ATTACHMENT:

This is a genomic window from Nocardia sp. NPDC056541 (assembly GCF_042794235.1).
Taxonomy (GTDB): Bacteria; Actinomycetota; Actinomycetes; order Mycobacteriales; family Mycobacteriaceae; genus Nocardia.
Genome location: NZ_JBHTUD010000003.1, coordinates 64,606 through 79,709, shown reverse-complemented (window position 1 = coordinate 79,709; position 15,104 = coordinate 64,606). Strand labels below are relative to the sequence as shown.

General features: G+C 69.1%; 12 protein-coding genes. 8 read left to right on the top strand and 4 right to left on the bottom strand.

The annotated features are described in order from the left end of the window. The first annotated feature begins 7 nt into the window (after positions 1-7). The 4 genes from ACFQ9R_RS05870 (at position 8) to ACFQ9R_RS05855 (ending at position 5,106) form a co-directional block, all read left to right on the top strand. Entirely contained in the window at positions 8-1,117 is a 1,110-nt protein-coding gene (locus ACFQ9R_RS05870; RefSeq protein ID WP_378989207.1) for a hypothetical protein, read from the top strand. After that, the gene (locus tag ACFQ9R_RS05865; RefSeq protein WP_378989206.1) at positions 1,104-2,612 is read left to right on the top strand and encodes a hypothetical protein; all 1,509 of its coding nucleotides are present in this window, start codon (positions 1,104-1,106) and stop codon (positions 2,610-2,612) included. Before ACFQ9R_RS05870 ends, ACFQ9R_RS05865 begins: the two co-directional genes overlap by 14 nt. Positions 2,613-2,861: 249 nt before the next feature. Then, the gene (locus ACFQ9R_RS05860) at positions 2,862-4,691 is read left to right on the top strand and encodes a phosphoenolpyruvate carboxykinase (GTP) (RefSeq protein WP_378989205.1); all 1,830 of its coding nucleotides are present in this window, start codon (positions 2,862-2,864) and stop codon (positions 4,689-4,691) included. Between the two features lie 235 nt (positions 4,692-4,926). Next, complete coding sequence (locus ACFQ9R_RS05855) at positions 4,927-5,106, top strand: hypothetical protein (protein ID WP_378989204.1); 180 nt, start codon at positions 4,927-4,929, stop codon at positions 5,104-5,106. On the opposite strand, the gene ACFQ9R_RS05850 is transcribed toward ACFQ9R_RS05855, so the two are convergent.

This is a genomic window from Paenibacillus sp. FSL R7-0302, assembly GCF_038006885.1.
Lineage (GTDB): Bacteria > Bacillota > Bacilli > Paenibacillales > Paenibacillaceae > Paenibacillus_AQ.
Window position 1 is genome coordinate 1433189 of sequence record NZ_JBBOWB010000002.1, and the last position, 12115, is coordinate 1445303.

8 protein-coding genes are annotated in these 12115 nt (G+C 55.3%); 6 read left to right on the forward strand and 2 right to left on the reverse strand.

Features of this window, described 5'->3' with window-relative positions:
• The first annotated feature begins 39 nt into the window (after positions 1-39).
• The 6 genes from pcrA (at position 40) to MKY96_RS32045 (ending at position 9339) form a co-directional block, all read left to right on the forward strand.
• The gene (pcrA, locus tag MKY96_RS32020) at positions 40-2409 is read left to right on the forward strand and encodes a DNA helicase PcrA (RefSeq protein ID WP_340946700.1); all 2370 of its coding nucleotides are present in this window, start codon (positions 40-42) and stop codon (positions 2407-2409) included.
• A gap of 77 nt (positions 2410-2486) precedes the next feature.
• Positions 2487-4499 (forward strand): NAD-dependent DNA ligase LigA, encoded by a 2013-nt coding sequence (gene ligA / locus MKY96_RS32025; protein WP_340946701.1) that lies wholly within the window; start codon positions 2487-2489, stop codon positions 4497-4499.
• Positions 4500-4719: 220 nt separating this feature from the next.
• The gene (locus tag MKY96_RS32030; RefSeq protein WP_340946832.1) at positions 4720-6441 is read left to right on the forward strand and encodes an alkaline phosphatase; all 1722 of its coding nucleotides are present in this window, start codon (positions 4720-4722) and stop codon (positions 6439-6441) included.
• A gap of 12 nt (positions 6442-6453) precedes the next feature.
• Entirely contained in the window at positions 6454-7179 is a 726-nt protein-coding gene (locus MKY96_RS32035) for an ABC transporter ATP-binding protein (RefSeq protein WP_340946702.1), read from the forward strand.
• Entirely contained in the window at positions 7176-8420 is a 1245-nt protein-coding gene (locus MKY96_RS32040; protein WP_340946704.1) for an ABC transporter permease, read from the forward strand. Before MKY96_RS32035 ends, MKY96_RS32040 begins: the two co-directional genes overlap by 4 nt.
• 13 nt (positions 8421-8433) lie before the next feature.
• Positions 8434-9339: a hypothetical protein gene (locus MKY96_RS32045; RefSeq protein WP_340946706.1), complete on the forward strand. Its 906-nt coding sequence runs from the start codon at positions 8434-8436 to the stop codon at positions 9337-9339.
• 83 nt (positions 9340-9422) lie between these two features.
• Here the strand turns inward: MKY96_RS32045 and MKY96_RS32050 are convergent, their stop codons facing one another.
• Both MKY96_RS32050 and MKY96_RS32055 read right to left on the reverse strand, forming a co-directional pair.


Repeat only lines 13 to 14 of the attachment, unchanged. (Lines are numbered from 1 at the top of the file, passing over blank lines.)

• The gene (pcrA, locus tag MKY96_RS32020) at positions 40-2409 is read left to right on the forward strand and encodes a DNA helicase PcrA (RefSeq protein ID WP_340946700.1); all 2370 of its coding nucleotides are present in this window, start codon (positions 40-42) and stop codon (positions 2407-2409) included.
• A gap of 77 nt (positions 2410-2486) precedes the next feature.